March is Nutrition Month!
By your Fitness Trainers at Century Fitness
Last month we celebrated Heart Month and learned about reducing risks and introducing healthier habits to benefit your cardiovascular system. The month of March is Nutrition Month and we will discuss ways to reduce the risk of serious illness or conditions by making the best food choices, so you can be as healthy as possible.
The Tufts University Health & Nutrition Letter recently cited a study from JAMA (Journal of the American Medical Association), in which they presented the top ten dietary risk factors. Here they are ranked in order of causation:
- High in sodium
- Low in nuts /seeds
- High in processed meats
- Low in seafood omega-3 fat
- Low in vegetables
- Low in fruits
- High in sugar-sweetened drinks
- Low in whole grains
- Low in polyunsaturated fats
- High in unprocessed red meat
It can be quite challenging to make healthy nutrition changes. Sometimes it is best to make a few changes at a time. You can use the above list to help decide on some of your own personal priorities. There are other ways you can ensure your changes become a way of life:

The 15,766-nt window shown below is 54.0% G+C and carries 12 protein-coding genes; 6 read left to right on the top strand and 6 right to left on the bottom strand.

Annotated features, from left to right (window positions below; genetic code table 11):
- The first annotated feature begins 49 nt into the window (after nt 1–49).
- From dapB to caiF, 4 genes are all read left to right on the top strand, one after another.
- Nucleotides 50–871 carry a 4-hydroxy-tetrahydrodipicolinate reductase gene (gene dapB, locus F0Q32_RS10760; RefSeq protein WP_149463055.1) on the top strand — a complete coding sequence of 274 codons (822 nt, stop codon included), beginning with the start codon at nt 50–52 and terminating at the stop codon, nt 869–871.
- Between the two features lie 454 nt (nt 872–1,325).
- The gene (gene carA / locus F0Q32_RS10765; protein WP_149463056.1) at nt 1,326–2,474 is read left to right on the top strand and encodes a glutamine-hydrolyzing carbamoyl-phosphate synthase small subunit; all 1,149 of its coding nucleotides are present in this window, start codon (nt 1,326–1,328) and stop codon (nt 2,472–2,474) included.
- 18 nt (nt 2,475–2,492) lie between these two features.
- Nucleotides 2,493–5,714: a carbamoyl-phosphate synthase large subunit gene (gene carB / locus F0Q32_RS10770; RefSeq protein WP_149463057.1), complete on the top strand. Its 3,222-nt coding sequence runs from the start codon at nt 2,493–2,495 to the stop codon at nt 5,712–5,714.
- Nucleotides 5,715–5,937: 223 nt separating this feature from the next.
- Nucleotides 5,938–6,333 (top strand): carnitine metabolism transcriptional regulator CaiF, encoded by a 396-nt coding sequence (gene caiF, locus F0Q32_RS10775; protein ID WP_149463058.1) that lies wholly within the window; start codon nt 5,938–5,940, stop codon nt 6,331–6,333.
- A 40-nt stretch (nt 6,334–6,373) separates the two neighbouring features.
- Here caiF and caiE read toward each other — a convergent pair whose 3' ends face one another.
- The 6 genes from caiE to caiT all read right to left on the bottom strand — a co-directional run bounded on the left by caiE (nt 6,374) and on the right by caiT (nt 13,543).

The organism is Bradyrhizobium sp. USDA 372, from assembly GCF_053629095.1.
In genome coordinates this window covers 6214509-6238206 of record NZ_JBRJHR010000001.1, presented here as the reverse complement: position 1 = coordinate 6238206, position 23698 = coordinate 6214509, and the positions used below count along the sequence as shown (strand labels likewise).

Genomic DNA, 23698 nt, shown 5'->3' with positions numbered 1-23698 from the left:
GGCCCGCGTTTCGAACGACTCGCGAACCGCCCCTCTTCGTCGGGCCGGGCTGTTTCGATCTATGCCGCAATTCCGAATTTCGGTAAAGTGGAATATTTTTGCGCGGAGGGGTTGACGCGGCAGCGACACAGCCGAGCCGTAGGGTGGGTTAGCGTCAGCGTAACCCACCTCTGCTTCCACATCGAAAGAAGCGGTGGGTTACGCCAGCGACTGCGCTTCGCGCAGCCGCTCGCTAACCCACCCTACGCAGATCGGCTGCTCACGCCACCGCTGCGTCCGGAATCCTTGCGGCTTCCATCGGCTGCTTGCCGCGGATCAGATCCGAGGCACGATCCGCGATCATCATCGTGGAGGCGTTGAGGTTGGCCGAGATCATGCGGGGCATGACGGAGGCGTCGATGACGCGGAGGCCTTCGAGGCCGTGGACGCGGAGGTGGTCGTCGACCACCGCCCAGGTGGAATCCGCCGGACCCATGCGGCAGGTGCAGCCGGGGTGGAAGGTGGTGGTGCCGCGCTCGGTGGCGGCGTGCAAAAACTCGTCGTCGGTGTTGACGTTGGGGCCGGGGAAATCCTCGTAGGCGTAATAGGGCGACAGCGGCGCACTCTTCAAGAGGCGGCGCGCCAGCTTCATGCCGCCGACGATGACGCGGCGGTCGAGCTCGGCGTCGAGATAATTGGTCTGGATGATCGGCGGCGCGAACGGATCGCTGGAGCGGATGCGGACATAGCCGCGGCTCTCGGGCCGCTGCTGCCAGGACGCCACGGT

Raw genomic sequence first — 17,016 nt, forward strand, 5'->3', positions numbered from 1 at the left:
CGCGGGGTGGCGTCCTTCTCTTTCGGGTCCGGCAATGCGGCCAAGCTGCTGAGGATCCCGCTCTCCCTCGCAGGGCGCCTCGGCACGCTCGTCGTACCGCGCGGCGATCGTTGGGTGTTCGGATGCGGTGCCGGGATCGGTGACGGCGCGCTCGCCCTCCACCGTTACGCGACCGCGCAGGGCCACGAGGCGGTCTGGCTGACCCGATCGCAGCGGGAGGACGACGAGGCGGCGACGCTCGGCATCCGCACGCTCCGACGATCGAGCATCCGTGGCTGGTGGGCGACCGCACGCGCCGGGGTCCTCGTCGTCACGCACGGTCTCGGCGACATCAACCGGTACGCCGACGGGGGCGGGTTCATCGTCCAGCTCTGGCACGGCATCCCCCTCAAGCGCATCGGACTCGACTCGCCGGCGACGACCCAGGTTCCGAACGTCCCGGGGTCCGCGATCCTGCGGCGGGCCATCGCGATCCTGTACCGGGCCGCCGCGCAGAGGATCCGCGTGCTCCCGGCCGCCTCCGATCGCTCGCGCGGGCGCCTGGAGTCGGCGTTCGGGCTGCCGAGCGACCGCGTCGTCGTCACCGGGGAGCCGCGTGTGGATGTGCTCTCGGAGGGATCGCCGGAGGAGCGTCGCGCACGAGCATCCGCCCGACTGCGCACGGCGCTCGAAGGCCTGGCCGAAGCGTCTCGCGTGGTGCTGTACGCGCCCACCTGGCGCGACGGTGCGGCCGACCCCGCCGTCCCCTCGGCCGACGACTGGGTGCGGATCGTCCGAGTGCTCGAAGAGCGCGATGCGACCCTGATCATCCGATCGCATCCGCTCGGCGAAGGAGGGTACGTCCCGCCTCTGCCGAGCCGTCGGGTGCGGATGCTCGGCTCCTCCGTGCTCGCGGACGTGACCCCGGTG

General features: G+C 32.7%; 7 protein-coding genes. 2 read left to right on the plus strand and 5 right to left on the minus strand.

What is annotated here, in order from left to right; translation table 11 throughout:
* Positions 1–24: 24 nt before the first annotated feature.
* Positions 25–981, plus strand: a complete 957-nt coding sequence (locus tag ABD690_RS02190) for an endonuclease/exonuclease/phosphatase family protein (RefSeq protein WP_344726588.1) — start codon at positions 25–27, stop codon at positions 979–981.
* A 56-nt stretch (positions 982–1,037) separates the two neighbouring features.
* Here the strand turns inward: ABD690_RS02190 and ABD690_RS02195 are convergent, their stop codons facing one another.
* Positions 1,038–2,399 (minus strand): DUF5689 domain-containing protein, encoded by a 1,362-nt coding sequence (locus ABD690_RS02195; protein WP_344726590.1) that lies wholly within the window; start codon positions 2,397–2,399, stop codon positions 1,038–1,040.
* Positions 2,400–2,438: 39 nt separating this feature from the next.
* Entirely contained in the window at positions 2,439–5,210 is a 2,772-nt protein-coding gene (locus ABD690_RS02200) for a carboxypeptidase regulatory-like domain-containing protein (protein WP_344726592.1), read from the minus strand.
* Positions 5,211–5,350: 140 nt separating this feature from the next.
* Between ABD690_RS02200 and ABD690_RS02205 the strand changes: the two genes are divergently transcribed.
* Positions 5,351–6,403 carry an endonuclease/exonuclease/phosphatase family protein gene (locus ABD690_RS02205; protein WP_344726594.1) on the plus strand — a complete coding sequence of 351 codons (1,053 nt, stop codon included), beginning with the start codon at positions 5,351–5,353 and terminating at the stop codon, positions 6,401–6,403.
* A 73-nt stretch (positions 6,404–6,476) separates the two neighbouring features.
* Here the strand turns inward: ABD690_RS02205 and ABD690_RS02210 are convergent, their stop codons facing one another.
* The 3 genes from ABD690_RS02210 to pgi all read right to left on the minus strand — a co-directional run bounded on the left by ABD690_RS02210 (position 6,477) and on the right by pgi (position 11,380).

- Write down or record digitally your commitment to healthier eating in simple terms and share it with people you know are supportive
- Take a good inventory of the fridge and pantry and substantially reduce the temptations replacing them with healthy alternatives
- Even small changes in portions can help – such as a bigger salad every day and smaller amounts of higher calorie food items
- Get real expert advice when needed – no charlatans or self-made experts touting easy solutions if you just pay a lot for these “special magic powders or pills”
Lastly, reducing the number of times you eat out, either on the run or at a restaurant, will put you in control of your own healthy choices. Healthy choices should include less salt, sugary food or drinks and “bad” fats, and, more veggies, whole fruits, seeds and/or nuts, healthy fats, fiber and lean protein!
This article is intended to be provide knowledge of general health and fitness principles and is not medical advice. Please consult with a physician if you have questions.